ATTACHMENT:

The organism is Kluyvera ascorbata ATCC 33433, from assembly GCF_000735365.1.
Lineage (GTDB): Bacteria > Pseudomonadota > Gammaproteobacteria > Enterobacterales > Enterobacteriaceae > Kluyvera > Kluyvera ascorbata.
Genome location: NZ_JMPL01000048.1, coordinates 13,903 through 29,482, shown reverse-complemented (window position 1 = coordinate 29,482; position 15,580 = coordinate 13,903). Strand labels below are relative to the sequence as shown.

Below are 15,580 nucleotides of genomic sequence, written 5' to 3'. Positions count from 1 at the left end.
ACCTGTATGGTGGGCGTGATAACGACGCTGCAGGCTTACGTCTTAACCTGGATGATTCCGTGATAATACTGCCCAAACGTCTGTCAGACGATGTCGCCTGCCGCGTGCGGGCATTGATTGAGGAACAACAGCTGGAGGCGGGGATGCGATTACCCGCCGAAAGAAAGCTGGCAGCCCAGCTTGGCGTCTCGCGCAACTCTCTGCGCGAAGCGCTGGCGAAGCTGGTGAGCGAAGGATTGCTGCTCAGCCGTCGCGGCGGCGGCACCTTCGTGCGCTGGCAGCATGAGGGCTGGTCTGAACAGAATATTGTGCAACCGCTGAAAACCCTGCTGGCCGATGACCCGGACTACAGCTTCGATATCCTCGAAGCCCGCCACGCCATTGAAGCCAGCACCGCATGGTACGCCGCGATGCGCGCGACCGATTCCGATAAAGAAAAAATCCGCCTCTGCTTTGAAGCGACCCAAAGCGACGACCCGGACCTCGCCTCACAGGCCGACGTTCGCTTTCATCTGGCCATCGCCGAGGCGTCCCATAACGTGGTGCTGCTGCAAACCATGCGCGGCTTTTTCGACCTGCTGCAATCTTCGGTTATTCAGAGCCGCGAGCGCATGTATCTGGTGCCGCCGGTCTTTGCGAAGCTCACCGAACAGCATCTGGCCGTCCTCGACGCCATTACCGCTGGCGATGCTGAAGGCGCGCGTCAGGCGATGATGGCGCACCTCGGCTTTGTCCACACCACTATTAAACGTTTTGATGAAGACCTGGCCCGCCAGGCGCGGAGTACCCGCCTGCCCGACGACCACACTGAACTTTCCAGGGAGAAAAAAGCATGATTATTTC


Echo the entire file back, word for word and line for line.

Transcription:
The organism is Kluyvera ascorbata ATCC 33433, from assembly GCF_000735365.1.
Lineage (GTDB): Bacteria > Pseudomonadota > Gammaproteobacteria > Enterobacterales > Enterobacteriaceae > Kluyvera > Kluyvera ascorbata.
Genome location: NZ_JMPL01000048.1, coordinates 13,903 through 29,482, shown reverse-complemented (window position 1 = coordinate 29,482; position 15,580 = coordinate 13,903). Strand labels below are relative to the sequence as shown.

Below are 15,580 nucleotides of genomic sequence, written 5' to 3'. Positions count from 1 at the left end.
ACCTGTATGGTGGGCGTGATAACGACGCTGCAGGCTTACGTCTTAACCTGGATGATTCCGTGATAATACTGCCCAAACGTCTGTCAGACGATGTCGCCTGCCGCGTGCGGGCATTGATTGAGGAACAACAGCTGGAGGCGGGGATGCGATTACCCGCCGAAAGAAAGCTGGCAGCCCAGCTTGGCGTCTCGCGCAACTCTCTGCGCGAAGCGCTGGCGAAGCTGGTGAGCGAAGGATTGCTGCTCAGCCGTCGCGGCGGCGGCACCTTCGTGCGCTGGCAGCATGAGGGCTGGTCTGAACAGAATATTGTGCAACCGCTGAAAACCCTGCTGGCCGATGACCCGGACTACAGCTTCGATATCCTCGAAGCCCGCCACGCCATTGAAGCCAGCACCGCATGGTACGCCGCGATGCGCGCGACCGATTCCGATAAAGAAAAAATCCGCCTCTGCTTTGAAGCGACCCAAAGCGACGACCCGGACCTCGCCTCACAGGCCGACGTTCGCTTTCATCTGGCCATCGCCGAGGCGTCCCATAACGTGGTGCTGCTGCAAACCATGCGCGGCTTTTTCGACCTGCTGCAATCTTCGGTTATTCAGAGCCGCGAGCGCATGTATCTGGTGCCGCCGGTCTTTGCGAAGCTCACCGAACAGCATCTGGCCGTCCTCGACGCCATTACCGCTGGCGATGCTGAAGGCGCGCGTCAGGCGATGATGGCGCACCTCGGCTTTGTCCACACCACTATTAAACGTTTTGATGAAGACCTGGCCCGCCAGGCGCGGAGTACCCGCCTGCCCGACGACCACACTGAACTTTCCAGGGAGAAAAAAGCATGATTATTTC